Northwestern and Minnesota were tied 22-22 with four minutes left to play when Tom Myers drifted back into the pocket for another pass. But he was in trouble. The heavy Minnesota rush was collapsing Myers' protection. Worse, Northwestern's two primary receivers—one long, one intermediate—were well covered. "Although we call 75% of the plays," says Northwestern Coach Ara Parseghian, "Tom has certain options as to what to do, and, of course, as a play unfolds, he can improvise." Tom Myers improvised under the storm of Minnesota tacklers and suddenly created the play that made the Wildcats' season. Spotting Halfback Willie Stinson just beyond the line of scrimmage, he lobbed the ball. Stinson caught it and raced 65 yards for the touchdown that put his team ahead. Northwestern won 34-22. Expected to fold at least a month before the season's end, Northwestern survived with a 7-2 Big Ten season.
The play was Tom Myers. It was the sort of thing he did all season long in 1962 when, as a sophomore, he became the best drop-back passer in college football. In nine games the 6-foot, 183-pound Myers accomplished 116 completions out of 195 passes for 1,537 yards and 13 touchdowns. He placed No. 4 in the nation in passing and third in completion percentage (.595). In his first varsity game against South Carolina Myers hit 20 of 24 passes for 275 yards, connecting on 15 of them in a row for a national record.
"We knew he would be good," says Parseghian, "but we didn't know how good." This is the persiflage one expects from most present-day coaches who extend and withdraw encomiums with the speed of computer machines. But Myers threw 73 touchdown passes in high school and was good enough as a freshman to make Parseghian switch from a split T attack to a pro T, with potential pass receivers flooding all over the field. This year Parseghian will make even wider use of split ends and flankers to accommodate the far-throwing Myers.
"His accuracy is something you can't teach," Parseghian says. "It's a knack one has to have, namely that of throwing to the spot where the receivers will be. I'd say that anyone who watched Otto Graham would get the idea of how Myers can lead a receiver."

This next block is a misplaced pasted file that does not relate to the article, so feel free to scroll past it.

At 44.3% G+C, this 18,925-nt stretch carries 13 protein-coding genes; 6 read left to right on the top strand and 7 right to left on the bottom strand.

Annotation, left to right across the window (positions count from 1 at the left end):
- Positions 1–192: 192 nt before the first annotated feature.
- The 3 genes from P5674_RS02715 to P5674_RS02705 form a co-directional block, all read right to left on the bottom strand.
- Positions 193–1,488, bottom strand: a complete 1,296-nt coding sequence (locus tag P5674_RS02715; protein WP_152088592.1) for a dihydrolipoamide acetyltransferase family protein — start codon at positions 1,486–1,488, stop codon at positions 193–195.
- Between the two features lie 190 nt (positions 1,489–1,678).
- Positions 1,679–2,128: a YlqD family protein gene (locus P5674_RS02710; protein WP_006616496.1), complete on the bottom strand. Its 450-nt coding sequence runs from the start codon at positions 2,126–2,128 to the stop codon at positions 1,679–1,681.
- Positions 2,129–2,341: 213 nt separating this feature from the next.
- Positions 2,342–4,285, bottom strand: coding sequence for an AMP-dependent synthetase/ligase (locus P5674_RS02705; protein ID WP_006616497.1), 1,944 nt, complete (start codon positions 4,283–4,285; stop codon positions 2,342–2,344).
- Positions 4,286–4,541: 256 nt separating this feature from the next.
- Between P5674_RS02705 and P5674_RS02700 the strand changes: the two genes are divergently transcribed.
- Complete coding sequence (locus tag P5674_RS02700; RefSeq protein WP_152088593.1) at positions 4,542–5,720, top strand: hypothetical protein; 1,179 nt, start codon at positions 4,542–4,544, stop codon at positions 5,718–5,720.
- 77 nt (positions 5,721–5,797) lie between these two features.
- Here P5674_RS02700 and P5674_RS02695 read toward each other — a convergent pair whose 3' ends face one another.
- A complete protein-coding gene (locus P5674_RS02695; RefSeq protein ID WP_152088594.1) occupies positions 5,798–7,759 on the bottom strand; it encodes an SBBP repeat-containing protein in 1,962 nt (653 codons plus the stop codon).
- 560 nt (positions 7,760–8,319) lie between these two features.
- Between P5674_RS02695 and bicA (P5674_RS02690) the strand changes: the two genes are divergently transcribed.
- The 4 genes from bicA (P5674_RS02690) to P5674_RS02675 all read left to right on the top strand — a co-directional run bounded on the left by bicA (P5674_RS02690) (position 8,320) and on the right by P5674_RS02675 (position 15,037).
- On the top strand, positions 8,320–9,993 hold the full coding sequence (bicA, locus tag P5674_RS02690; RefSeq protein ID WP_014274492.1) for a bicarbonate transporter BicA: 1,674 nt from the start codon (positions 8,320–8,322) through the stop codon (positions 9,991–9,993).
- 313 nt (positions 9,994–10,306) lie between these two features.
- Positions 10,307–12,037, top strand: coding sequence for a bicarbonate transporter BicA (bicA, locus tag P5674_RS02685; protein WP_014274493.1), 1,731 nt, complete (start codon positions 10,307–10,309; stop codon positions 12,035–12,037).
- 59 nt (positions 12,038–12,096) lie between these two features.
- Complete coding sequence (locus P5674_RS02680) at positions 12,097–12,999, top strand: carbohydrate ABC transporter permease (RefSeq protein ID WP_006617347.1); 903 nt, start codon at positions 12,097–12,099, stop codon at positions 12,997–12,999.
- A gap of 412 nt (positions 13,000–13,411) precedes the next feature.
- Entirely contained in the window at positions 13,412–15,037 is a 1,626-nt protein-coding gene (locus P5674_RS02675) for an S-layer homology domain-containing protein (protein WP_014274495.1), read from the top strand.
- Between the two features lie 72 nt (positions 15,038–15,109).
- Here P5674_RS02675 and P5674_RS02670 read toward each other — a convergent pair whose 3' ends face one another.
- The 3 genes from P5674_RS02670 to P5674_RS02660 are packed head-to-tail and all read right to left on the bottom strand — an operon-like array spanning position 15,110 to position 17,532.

Ara Parseghian does not try to pretend that Myers is a complete football player. "He's a fine ball handler, but only an adequate runner. Of course, we don't want to run him much and risk injury. He's also one of the best tacklers on our team, but we don't use him on defense for the same obvious reason. He carries out orders to the letter, and he has a sort of magnetism about him in the huddle."
Tom Myers is surprised that he has achieved such fame as a college star. "My family and I always went to see the high school games in Troy, Ohio, but my older brother Mike was the football fan. I preferred watching the band and eating hot dogs," Myers says. "In fact, my mother made my brother a football outfit to wear to the games, and she made me a little band uniform."
Tommy gave up the band uniform in his freshman year of high school and has been passing ever since. But now that everything has fallen neatly into place for Myers, including the college scholarship he wanted so badly, he pauses to wonder about it. "Sometimes the pressure is so intense I don't know if it'll let up. But I look back and say to myself, 'This is what you wanted, and this is what you've got.' "
What two other teams in the sprawling Midwest have got are quarterbacks almost as good as Myers. Nebraska's Dennis Claridge, in fact, is more than the best passer in the Big Eight Conference. He is one of college football's authentic triple threats. Drafted after last fall by Green Bay, Claridge led Coach Bob Devaney's team to an 8-2 record in 1962, running for 370 yards, passing for 829 and averaging 36.9 on his punts. "Claridge," Nebraska Center Ron Michka says, "takes things in hand."
The 10 next-best quarterbacks should come from Purdue, Illinois, Ohio State and teams of similar repute. In most years they would, but before them in 1963 must come a junior at Miami of Ohio, Ernie Kellerman, New Coach Glenn (Bo) Schembechler thinks Keller-man is the best quarterback in the country. "He's a baby-faced kid, really looks like a sissy," says Schembechler. "But that's where an opponent will make his first mistake. Kellerman is real tough. He could make good in any league."